Welcome to the Massachusetts Review's Working Titles! Working Titles are e-publications of prose too long for our print pages. Working Titles will be published bimonthly.
Working Titles are made possible with the generous support of the National Endowment for the Arts, the Massachusetts Cultural Council, Five Colleges, Inc., and the Max and Victoria Dreyfus Foundation, as well as private donors.
In a city in contemporary South Korea, the nuclear family has given way to individual urban living. In Table for One,Yun Ko Eun sharply captures the dissonance of solitary life in a culture that prizes community and family. In an effort to navigate this 21st century conundrum, her narrator takes rigorous, highly structured classes to learn to eat alone in public. A sly, deeply sympathetic look at our increasingly isolated social world, "Table for One" transcends geographical boundaries to explore loneliness, community, and social awkwardness with grace and a wicked sense of humor. Read an excerpt here and purchase on Kobo, Amazon, or Weightless Books.
Yun Ko Eun was born in Seoul in 1980. In 2004, the year she graduated from university, her short story “Piercing” won the Daesan Literary Award for College Students. In 2008 she received the Hankyorek Literature Award for her novel The Zero G Syndrome. In 2010 she published a collection of short stories in Korean, titled Table For One, and in 2011 her short story “The Sea Horse Flies” won the Yi Hyo-seok Literary Award.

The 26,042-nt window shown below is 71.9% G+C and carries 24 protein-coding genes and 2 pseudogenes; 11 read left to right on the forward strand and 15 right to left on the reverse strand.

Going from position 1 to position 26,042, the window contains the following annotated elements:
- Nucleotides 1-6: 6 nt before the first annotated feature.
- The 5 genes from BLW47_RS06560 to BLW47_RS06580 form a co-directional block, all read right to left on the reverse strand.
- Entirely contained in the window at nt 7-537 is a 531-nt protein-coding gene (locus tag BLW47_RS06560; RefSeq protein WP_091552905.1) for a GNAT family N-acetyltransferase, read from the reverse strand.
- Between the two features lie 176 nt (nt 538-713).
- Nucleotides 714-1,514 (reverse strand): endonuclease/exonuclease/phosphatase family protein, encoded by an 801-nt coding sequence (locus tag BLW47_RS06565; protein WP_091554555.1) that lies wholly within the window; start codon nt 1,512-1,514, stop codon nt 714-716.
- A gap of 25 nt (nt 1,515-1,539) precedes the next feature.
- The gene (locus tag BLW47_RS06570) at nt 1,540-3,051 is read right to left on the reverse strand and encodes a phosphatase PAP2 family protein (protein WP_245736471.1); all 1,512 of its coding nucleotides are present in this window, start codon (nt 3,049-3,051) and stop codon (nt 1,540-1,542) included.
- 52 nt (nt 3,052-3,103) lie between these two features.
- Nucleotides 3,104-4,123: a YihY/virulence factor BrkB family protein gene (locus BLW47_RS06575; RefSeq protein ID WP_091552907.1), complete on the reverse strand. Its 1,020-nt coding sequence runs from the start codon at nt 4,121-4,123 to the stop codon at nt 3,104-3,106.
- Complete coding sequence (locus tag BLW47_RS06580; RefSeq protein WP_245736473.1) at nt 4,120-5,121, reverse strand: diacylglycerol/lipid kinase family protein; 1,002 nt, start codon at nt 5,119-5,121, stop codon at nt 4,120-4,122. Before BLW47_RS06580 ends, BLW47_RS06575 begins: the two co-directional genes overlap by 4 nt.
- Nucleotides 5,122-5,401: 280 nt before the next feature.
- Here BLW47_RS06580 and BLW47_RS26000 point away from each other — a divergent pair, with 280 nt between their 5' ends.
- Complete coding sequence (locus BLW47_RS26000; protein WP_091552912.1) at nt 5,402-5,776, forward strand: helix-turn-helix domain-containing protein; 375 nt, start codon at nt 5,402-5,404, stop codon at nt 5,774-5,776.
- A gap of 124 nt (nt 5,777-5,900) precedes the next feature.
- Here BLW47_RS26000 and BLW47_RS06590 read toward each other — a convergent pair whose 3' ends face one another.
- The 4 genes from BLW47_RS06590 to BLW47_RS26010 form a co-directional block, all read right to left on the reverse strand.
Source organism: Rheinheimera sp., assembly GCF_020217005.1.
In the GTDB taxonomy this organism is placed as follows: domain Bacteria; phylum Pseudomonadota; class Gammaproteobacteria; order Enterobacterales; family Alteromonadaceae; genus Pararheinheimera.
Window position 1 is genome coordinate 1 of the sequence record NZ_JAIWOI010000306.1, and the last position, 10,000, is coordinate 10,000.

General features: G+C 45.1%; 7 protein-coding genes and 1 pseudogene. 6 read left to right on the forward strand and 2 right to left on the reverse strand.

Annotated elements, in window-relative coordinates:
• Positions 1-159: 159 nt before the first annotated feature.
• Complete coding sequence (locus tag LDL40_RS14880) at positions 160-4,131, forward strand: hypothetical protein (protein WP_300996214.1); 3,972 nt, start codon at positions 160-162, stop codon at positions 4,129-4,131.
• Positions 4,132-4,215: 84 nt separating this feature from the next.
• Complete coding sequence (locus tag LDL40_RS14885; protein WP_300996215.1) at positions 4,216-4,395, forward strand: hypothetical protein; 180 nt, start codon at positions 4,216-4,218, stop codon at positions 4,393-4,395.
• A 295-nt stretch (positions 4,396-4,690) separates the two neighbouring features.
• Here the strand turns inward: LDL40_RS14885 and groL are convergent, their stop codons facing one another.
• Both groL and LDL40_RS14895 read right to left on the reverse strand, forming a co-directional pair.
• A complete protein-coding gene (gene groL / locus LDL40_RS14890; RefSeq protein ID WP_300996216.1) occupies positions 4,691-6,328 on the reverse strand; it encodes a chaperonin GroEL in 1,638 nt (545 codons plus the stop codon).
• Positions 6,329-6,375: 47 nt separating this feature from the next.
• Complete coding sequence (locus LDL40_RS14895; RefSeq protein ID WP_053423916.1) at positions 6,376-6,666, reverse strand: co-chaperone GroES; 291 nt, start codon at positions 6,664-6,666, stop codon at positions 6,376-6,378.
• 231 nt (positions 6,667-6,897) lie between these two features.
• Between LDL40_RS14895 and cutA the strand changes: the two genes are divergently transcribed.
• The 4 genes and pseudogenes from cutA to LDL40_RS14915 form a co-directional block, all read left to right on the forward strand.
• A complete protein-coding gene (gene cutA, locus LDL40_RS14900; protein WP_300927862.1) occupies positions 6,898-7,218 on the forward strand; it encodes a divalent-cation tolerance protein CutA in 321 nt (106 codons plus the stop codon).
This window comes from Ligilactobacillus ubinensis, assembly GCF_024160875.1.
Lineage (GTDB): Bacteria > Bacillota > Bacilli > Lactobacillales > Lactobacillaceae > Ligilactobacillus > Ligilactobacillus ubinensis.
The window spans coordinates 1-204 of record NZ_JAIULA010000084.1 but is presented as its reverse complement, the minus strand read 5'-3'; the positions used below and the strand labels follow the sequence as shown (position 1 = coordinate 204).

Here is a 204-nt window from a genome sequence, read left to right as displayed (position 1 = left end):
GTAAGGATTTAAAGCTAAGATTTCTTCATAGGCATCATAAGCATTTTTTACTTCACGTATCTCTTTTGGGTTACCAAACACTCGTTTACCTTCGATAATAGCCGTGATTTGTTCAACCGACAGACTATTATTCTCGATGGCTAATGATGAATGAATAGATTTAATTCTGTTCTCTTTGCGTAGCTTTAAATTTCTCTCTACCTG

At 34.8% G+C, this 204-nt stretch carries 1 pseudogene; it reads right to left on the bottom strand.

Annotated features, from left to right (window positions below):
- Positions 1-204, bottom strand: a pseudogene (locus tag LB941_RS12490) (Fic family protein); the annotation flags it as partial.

Lizzie Buehler is a freelance Korean translator and editor at Asymptote, based in New York City. She grew up in Texas and studied comparative literature at Princeton University. Her translations of Yun Ko Eun and other writers are published or forthcoming in journals including Ploughshares, Korean Literature Now, and Litro.
Bruce and Ju-Chan Fulton are the translators of numerous volumes of modern Korean fiction—most recently The Future of Silence: Fiction by Korean Women and The Human Jungle by Cho Chŏngnae—as well as the graphic novel Moss by Yoon Taeho (serialized at the Huffington Post). Among the Fultons’ awards and fellowships are two U.S. National Endowment for the Arts Translation Fellowships (including the first-ever awarded for a Korean project), the Chametzky Prize for Translation from the Massachusetts Review, and a residency at the Banff International Literary Translation Centre, the first awarded for translators from any Asian language.